Chris Lange, FISM News
White House national security advisor Jake Sullivan is slated to meet with Chinese foreign policy adviser Yang Jiechi in Rome today following reports that Russia is seeking military and economic aid from Beijing.
Sullivan warned that China will “absolutely” face consequences if it helps finance Russia’s war on Ukraine during an appearance on CNN’s “State of the Union” Sunday. Sullivan, however, evaded a question by host Dana Bash as to whether the U.S. considers Chinese President Xi Jinping a “co-conspirator” with Russia. He instead said that the relationship between the two Communist regimes is a “concern.”
Sullivan, along with other National Security Council and State Department officials, will discuss “the impact of Russia’s war against Ukraine on regional and global security” with Jiechi, NSC spokesperson Emily Horne said in a statement.
“We believe that China, in fact, was aware before the invasion took place that Vladimir Putin was planning something,” Sullivan said. “They may not have known the full extent of it, because it’s very possible that Putin lied to them in the same way he lied to Europeans and others,” he continued, adding, “We also are watching closely to see the extent to which China actually does provide any form of support, material support or economic support to Russia.”
The comments were made in response to intelligence reports that Russian President Vladimir Putin may be looking to Beijing for help in mitigating punishing economic sanctions from the West that has hammered the Russian economy.
“We will not allow that to go forward,” Sullivan said. China has denied the reports.
A U.S. official, speaking on condition of anonymity, said Russia has also asked China for military equipment according to an AP report, possibly confirming speculation that fierce Ukrainian resistance has taken a punishing toll on Russian forces. Numerous geopolitical experts have recently suggested that the Kremlin’s military may not be as strong as once believed.
The Biden administration is also accusing Beijing of helping Moscow spread disinformation that the U.S. is funding biological weapons labs in Ukraine in an effort to justify potential chemical or biological warfare.
Sullivan and Jiechi are additionally set to discuss ways to manage competition between the U.S. and China. The Russian war has highlighted America’s economic dependence on hostile foreign nations, including its reliance on Russian oil imports, which the White House banned last week following intense domestic pressure. America’s dependence on geopolitical rival China has now taken center stage as a major concern.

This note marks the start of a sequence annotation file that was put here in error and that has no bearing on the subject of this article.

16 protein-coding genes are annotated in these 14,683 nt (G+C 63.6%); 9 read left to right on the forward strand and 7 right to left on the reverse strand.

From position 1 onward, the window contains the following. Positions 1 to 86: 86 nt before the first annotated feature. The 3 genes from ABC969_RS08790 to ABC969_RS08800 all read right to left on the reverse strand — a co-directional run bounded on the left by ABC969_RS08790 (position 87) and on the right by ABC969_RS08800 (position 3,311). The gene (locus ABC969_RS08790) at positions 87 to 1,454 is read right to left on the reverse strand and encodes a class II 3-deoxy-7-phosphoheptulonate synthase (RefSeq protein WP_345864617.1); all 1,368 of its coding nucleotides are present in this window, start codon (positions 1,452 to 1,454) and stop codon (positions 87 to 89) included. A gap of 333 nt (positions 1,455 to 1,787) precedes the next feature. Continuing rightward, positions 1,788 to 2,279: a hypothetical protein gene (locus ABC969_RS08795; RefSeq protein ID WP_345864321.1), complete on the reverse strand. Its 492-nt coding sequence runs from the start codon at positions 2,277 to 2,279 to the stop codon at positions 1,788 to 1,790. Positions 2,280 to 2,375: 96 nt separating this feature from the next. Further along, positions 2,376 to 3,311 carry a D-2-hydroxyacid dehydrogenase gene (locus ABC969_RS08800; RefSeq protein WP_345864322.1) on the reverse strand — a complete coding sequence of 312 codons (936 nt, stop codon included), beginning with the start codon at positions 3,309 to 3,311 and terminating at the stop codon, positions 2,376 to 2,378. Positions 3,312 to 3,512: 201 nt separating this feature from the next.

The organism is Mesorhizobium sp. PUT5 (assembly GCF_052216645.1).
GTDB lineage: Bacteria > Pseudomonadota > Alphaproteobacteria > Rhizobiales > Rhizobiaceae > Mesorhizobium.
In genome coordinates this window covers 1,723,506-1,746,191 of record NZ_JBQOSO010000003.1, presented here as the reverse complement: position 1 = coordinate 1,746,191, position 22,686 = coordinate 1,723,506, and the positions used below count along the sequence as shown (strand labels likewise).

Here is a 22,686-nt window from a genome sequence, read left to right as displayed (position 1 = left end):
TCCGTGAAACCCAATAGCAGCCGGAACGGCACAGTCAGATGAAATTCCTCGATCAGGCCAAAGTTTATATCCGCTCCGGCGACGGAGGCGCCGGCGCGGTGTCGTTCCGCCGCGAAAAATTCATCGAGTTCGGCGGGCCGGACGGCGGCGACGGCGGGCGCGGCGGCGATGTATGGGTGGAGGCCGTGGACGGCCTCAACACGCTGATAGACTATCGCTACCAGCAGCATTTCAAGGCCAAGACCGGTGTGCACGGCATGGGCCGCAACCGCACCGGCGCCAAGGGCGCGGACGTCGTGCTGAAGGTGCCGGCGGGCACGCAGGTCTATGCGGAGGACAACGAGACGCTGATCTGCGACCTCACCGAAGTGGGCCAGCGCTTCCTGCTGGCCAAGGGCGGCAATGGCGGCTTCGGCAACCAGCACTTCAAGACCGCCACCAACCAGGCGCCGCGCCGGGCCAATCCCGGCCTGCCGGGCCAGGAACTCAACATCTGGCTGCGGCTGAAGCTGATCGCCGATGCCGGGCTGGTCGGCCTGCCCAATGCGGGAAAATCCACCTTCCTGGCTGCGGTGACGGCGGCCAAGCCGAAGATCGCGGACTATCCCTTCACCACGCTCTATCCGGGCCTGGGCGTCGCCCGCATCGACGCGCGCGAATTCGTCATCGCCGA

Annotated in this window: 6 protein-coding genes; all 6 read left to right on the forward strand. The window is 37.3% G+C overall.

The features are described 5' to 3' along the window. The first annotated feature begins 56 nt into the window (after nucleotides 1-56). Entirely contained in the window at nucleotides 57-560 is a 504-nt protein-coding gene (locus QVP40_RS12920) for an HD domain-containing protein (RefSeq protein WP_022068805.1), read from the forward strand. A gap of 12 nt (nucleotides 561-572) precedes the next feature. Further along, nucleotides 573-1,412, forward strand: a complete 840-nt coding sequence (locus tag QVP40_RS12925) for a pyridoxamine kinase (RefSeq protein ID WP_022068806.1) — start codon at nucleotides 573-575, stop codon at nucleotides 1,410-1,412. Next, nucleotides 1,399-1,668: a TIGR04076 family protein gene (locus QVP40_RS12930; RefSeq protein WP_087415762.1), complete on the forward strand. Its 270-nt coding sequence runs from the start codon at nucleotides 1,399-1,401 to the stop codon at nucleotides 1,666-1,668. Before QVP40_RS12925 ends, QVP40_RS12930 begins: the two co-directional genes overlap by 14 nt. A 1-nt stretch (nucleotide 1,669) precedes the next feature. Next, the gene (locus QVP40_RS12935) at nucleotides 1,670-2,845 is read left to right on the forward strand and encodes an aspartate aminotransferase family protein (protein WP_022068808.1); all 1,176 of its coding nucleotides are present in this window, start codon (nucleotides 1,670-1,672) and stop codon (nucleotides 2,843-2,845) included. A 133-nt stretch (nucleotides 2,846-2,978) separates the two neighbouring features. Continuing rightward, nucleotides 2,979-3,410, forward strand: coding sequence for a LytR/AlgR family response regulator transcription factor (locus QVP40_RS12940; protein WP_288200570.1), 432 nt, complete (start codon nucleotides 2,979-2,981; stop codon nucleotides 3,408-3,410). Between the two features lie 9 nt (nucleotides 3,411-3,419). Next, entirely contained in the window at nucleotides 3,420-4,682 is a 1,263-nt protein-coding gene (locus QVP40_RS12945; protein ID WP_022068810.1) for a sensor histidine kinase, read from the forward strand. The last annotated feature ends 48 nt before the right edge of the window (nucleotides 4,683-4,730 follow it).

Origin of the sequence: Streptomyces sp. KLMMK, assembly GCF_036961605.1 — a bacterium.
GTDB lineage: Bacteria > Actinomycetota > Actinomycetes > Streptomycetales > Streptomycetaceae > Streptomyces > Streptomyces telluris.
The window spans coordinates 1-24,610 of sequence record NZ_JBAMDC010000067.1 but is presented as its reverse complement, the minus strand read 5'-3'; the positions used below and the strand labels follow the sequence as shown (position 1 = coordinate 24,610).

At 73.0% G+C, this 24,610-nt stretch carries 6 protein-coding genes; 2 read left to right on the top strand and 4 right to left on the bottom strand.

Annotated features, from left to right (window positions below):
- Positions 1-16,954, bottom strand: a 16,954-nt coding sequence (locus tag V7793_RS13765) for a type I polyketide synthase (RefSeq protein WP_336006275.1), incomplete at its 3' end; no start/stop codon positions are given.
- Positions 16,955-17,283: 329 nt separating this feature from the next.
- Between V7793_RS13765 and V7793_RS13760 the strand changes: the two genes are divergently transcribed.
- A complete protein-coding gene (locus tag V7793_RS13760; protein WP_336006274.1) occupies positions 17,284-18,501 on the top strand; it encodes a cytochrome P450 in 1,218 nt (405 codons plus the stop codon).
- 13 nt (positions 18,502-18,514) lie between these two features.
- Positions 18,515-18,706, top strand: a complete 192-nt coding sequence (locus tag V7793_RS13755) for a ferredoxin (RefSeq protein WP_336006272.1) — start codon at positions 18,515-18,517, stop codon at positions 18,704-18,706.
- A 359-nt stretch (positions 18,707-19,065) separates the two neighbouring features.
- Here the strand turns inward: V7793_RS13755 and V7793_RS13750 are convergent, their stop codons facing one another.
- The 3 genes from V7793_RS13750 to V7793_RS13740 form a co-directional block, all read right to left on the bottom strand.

A rift with Beijing, which dominates global supply chains across several industries, could pose a serious economic threat to the U.S., as Americans are already struggling under supply chain logjams and record-high inflation. A 2020 report from The American Security Institute published by Fox News revealed that China produces 97% of U.S. antibiotics and roughly 80% of active pharmaceutical ingredients, placing control of potentially-life-saving medicine directly in the hands of the Chinese Communist Party. The U.S. economy also relies heavily on cheaply-made products and agricultural goods from China.
The Biden administration’s push for clean energy has further increased America’s dependence on China for mineral resources needed to create alternative energy sources like solar, wind, and battery technologies. China owns more than half of the world’s key minerals like cobalt, lithium, and rare-earth metals and also dominates the rest of the world in its ability to process and refine them.
The issue may be further complicated by the Biden family’s personal financial ties to the communist regime. The president’s son, Hunter Biden, whose business ties to Beijing date back to his father’s two terms as vice-president, helped facilitate a $3.8 billion deal giving a Chinese company ownership of the world’s largest cobalt mine last November. Several conservative lawmakers and news outlets have suggested Hunter’s financial connections to Beijing may have contributed to President Biden’s continued failure to hold China accountable for the COVID-19 global pandemic, which many believe originated from a research lab in Wuhan.
Xi is no doubt following the war closely and carefully weighing his options in aligning himself with Putin, while also considering his next move, if any, in his longstanding aspiration to forcibly restore independent Taiwan to the mainland.